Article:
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Obama aide: Bonus ‘in line’ with others’
Question of the Day
When President Obama talked about banking industry bonuses during his State of the Union address Tuesday, he didn’t have to look far for an example.
Mr. Obama’s soon-to-be chief of staff, Jacob J. Lew, who attended the speech, received more than $900,000 in bonus cash from a division of Citigroup while the company was getting bailed out by taxpayers, The Washington Times first reported in 2010.
“In 2008, the house of cards collapsed,” Mr. Obama said. “We learned that mortgages had been sold to people who couldn’t afford or understand them. Banks had made huge bets and bonuses with other people’s money.”
Mr. Lew, formerly chief operating officer at Citi Alternative Investments, a division of Citigroup, received a bonus of $944,578 in January 2009. The payment came days before he joined the State Department. It was on top of $1.1 million in other Citigroup compensation he received during 2008 and the first two weeks of January 2009.
While Mr. Lew appeared twice before Senate panels weighing his nominations as deputy secretary at the State Department and, later, as White House budget chief, lawmakers - Democratic and Republican - showed little interest in questioning him about his bonus.
Mr. Lew’s written response, obtained by The Times, stands as perhaps his most detailed explanation on his bonus. In his response, Mr. Lew also addresses the question of whether the public ought to scrutinize bonus payouts to executives at bailed-out firms. A spokesman for Mr. Lew declined to comment Wednesday.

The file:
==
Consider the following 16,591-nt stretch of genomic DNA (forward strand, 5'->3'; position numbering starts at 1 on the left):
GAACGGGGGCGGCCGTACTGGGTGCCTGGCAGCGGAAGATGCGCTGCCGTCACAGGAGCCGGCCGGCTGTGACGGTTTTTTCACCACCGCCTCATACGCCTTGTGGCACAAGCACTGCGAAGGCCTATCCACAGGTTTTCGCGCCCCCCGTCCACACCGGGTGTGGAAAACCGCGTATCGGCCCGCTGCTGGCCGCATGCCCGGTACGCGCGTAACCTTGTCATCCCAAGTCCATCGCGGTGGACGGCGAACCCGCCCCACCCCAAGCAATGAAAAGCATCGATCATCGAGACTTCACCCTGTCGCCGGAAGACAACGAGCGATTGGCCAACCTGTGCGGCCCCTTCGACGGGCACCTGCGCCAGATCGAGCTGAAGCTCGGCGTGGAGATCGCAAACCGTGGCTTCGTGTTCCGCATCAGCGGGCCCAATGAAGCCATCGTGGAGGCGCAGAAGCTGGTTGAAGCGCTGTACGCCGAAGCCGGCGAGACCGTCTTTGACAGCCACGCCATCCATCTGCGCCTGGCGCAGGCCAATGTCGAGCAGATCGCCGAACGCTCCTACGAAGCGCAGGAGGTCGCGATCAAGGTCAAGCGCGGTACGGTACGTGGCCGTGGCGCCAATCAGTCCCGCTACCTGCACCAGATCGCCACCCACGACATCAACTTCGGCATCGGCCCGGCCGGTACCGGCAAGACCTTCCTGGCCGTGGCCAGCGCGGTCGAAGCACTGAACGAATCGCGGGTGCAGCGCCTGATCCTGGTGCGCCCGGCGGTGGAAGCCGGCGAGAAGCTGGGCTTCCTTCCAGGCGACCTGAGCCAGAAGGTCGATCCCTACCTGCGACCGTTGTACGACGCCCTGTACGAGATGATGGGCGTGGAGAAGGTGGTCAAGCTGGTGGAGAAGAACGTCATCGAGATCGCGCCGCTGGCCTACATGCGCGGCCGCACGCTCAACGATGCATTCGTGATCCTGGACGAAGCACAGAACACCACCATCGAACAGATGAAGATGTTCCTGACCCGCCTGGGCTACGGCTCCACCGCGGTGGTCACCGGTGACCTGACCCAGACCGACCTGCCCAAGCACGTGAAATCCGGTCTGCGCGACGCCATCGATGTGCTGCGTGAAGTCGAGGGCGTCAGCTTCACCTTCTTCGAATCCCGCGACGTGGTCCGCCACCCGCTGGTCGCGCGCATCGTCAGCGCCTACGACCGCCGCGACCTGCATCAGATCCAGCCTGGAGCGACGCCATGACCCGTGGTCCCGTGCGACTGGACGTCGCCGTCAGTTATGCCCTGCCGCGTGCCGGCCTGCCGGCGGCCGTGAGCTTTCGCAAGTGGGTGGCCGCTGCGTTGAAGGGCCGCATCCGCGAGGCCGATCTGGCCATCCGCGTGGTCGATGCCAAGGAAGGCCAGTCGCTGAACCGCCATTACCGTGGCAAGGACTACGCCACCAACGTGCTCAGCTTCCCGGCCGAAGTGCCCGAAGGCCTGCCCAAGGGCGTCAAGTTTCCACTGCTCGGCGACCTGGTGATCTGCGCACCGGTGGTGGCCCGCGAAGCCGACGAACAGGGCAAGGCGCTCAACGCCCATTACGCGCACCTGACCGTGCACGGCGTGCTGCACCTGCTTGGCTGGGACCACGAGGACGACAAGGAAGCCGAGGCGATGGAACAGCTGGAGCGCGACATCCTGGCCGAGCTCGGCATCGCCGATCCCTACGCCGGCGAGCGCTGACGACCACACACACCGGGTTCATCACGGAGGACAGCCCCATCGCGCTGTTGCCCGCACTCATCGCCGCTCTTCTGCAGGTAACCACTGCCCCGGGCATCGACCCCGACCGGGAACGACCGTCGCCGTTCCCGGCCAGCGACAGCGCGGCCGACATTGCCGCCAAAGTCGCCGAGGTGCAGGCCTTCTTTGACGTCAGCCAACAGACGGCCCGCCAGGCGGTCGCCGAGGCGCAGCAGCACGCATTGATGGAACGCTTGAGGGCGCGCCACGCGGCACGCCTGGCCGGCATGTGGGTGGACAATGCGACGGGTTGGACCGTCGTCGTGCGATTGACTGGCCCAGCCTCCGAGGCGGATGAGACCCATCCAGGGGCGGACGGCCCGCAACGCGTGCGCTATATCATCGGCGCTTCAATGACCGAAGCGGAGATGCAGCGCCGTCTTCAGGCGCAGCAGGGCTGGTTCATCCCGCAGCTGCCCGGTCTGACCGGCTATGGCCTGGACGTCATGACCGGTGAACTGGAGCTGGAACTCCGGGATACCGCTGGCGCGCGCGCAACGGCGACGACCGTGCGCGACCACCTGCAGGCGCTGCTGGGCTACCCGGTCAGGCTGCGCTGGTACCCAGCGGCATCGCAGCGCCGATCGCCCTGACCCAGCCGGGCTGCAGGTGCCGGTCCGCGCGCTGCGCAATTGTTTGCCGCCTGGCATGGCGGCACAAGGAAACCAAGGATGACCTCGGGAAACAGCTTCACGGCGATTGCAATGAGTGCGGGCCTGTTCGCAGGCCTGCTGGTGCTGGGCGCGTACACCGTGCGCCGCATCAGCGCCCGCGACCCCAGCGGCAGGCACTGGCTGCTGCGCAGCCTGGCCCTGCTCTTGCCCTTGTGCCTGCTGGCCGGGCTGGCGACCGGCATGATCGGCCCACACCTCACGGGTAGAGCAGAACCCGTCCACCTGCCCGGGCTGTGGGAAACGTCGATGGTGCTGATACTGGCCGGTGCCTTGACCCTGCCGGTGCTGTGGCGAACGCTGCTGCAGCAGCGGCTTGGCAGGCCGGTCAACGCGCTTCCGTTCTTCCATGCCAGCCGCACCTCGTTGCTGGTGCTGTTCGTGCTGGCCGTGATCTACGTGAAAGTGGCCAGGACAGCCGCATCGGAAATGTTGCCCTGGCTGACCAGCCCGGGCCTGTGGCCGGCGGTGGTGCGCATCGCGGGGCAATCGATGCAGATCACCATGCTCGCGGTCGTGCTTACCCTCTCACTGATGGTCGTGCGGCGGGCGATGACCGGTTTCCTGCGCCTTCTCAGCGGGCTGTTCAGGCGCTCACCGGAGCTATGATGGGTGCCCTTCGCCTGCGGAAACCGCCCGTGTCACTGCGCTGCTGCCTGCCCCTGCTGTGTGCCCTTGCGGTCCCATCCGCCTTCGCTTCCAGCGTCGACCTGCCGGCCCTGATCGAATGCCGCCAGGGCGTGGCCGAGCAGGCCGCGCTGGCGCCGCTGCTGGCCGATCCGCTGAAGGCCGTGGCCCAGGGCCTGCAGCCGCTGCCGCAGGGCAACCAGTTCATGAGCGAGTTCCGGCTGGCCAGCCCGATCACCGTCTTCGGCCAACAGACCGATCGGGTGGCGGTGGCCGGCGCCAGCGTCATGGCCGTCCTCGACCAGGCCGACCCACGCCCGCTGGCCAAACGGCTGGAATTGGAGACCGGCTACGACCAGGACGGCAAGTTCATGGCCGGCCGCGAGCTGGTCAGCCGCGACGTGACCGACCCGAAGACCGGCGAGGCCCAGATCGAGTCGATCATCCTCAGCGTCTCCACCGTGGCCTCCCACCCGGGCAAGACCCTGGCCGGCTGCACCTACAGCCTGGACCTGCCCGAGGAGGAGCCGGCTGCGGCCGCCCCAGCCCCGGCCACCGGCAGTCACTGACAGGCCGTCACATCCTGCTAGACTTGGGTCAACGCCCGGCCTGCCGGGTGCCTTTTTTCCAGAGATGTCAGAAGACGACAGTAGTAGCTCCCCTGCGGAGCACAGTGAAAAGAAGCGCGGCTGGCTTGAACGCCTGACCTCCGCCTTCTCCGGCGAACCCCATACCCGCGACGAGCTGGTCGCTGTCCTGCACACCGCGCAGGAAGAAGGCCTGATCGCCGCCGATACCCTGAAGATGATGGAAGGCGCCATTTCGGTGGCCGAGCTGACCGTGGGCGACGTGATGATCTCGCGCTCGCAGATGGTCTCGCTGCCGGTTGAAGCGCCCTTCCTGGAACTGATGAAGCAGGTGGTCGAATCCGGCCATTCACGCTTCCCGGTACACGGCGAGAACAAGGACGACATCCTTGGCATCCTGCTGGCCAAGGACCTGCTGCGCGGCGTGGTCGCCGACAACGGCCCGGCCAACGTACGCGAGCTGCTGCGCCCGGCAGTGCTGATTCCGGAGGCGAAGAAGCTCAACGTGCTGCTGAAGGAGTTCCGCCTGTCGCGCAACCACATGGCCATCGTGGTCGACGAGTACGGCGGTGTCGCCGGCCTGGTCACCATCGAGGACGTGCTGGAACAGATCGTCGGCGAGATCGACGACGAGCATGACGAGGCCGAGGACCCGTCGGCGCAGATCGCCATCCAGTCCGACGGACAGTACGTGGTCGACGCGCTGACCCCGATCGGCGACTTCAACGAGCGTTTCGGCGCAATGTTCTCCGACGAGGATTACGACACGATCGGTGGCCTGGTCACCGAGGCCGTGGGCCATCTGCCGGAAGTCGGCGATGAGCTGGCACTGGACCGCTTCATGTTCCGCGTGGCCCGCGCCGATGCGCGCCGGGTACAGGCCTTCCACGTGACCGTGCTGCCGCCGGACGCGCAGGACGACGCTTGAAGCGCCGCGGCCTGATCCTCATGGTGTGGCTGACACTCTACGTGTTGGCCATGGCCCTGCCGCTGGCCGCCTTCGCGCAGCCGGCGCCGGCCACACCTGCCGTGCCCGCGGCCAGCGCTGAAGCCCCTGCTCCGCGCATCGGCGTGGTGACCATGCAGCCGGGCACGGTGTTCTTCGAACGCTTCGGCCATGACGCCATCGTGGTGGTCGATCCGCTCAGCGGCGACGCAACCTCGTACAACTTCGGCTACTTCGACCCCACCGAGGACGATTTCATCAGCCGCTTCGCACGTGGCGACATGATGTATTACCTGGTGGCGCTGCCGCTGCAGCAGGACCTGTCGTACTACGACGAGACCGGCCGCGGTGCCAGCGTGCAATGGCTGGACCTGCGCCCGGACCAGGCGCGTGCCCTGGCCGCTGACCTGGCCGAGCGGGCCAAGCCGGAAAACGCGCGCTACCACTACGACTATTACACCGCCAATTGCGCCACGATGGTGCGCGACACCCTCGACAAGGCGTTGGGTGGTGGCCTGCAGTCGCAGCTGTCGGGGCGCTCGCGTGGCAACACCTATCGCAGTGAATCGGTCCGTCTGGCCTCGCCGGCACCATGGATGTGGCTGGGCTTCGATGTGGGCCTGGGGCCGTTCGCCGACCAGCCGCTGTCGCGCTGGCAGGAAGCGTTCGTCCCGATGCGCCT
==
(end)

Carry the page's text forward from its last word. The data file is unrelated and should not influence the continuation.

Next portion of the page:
“My position at Citi was a management position,” Mr. Lew replied. “I was not an investment adviser. My compensation was in line with other management executives at the firm and in similarly complex operations.”
“Shouldn’t bonuses to the top 100 most highly paid executives at bailed-out banks be scrutinized, given the taxpayer subsidies, to see if they were appropriate? If not, why?” Mr. Grassley asked.
“Congress and the administration have take action to limit excessive executive compensation at firms that received exceptional taxpayer assistance, including the creation of the Office of the Special Master and the appointment of Kenneth Feinberg,” Mr. Lew replied, referring to Mr. Feinberg’s appointment by the Treasury Department to oversee executive compensation at bailed-out firms.
“I did not have a personal role in those efforts, however, so I cannot comment on the various policy and legal decisions made by the Treasury Department or by Mr. Feinberg.”
© Copyright 2014 The Washington Times, LLC. Click here for reprint permission.
About the Author
Jim McElhatton is an investigative reporter for The Washington Times. He can be reached at email@example.com.
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